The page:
Bureaucrats have not only taken over much of the science world, but even the parts of the bureaucracy designed to hunt out corruption in science are incapacitated with bureaucracy-at-its-worst too. This is second order corruption — even the checks and balances on corruption are corrupted.
As James Delingpole points out: Science is rife with corruption, incompetence, dishonesty and fabrication–and now, thanks to a frank resignation letter by the US’s top scientific misconduct official we have a better idea why.
Government science desperately needs auditing– or the free market solution, competition
One in 50 scientists admitted to have fabricated, falsified or modified data or results at least once. It’s not just about fraud, it’s about bias, and statistical sloppiness. Up to 30% admitted other questionable research practices. When asked about their colleagues, 14% said other scientists falsified results, and 70% used other questionable research practices (Fanelli 2009). In the modern electronic science world, not only are many results not replicated, but the raw data itself is not even available for checking most of the time. Research shows that scientists who withhold data are more likely to have published errors (see below). Half of the papers in high-end journals contained some statistical error (Wicherts 2011).
What we’re seeing here is how even government funded checks on government funded science don’t work. Without free market competition and private funding, the layers of corruption and perverse incentives just build on the previous layers rather than neutralize them.
In this corrupt climate the need for independent checks is even more important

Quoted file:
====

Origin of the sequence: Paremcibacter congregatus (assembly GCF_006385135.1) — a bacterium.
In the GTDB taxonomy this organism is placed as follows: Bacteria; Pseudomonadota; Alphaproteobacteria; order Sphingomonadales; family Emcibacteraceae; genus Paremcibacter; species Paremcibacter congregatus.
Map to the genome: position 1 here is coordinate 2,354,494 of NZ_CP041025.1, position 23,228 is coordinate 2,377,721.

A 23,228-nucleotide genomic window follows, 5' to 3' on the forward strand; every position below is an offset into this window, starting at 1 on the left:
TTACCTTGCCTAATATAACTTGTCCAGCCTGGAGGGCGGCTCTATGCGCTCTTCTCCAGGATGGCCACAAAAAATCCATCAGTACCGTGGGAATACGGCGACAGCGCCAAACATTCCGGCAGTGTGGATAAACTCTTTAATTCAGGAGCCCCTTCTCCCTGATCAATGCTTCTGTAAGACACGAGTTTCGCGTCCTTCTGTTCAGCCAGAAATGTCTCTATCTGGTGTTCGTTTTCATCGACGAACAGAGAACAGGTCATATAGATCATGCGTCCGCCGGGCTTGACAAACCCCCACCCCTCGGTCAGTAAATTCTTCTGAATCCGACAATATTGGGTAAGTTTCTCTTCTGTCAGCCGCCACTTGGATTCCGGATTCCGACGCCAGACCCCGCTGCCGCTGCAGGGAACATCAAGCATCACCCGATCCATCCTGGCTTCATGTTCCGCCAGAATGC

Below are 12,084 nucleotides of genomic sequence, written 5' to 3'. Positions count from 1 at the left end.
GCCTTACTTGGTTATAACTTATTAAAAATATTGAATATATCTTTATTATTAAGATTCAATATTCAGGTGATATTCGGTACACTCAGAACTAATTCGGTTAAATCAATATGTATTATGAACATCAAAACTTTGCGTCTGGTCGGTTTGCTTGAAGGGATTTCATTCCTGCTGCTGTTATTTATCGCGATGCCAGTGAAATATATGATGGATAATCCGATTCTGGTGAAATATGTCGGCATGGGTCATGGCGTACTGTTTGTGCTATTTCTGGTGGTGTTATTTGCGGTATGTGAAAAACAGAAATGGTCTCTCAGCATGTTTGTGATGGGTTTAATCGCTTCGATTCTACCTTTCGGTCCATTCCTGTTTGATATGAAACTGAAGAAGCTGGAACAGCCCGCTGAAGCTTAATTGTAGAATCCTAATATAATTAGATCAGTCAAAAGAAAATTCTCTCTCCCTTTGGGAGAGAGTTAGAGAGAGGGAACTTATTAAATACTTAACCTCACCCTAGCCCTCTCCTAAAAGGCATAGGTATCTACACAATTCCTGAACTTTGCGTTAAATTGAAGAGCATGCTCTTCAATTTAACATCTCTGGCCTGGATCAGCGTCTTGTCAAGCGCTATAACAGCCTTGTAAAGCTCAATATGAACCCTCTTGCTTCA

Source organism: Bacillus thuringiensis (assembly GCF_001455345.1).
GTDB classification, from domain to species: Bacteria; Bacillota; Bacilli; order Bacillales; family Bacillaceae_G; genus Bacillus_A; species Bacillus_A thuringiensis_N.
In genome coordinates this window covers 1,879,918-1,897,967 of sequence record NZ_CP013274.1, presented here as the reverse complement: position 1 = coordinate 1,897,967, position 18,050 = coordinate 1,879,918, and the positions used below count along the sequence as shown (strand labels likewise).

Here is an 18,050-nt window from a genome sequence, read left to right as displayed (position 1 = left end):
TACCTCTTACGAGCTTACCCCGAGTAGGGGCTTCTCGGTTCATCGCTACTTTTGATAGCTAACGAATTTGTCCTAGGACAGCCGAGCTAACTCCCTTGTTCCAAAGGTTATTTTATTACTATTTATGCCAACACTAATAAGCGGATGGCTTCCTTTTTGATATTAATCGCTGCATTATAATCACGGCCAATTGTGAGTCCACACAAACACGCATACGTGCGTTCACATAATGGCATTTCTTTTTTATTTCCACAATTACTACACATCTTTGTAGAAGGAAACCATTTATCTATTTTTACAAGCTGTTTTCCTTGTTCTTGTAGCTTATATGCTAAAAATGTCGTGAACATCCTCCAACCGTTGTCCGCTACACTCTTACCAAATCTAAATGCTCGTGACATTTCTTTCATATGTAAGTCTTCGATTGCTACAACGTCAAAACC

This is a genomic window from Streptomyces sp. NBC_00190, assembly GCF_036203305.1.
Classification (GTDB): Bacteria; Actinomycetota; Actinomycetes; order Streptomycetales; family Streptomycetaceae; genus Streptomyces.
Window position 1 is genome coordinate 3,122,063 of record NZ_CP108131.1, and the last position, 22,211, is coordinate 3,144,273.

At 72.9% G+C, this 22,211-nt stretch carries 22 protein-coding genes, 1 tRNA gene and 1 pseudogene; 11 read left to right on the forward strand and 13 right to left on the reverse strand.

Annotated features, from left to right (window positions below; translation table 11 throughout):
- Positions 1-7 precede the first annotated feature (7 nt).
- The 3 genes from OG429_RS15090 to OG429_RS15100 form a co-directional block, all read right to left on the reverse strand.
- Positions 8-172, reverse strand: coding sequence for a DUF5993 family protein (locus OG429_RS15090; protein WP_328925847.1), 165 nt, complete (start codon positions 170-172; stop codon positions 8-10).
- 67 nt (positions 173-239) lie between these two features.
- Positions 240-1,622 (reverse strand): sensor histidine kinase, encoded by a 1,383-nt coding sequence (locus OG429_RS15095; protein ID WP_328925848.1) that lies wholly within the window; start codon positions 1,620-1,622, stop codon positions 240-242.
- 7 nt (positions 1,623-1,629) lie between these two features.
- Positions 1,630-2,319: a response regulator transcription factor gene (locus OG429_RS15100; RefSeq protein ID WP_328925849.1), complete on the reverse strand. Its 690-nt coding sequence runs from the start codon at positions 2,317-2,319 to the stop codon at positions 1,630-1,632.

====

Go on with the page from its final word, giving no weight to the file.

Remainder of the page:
The director of the U.S. government office that monitors scientific misconduct in biomedical research has resigned after 2 years out of frustration with the “remarkably dysfunctional” federal bureaucracy. David Wright, director of the Office of Research Integrity (ORI), writes in a scathing resignation letter obtained by Science Insider that the huge amount of time he spent trying to get things done made much of his time at ORI “the very worst job I have ever had.”
Science Mag has the letter from David Wright:
“The rest of my role as ORI Director has been the very worst job I have ever had and it occupies up to 65% of my time. That part of the job is spent navigating the remarkably dysfunctional HHS bureaucracy to secure resources and, yes, get permission for ORI to serve the research community. I knew coming into this job about the bureaucratic limitations of the federal government, but I had no idea how stifling it would be. What I was able to do in a day or two as an academic administrator takes weeks or months in the federal government, our precinct of which is OASH.
On one occasion, I was invited to give a talk on research integrity and misconduct to a large group of AAAS fellows. I needed to spend $35 to convert some old cassette tapes to CDs for use in the presentation. The immediate office denied my request after a couple of days of noodling. A university did the conversion for me in twenty minutes, and refused payment when I told them it was for an educational purpose.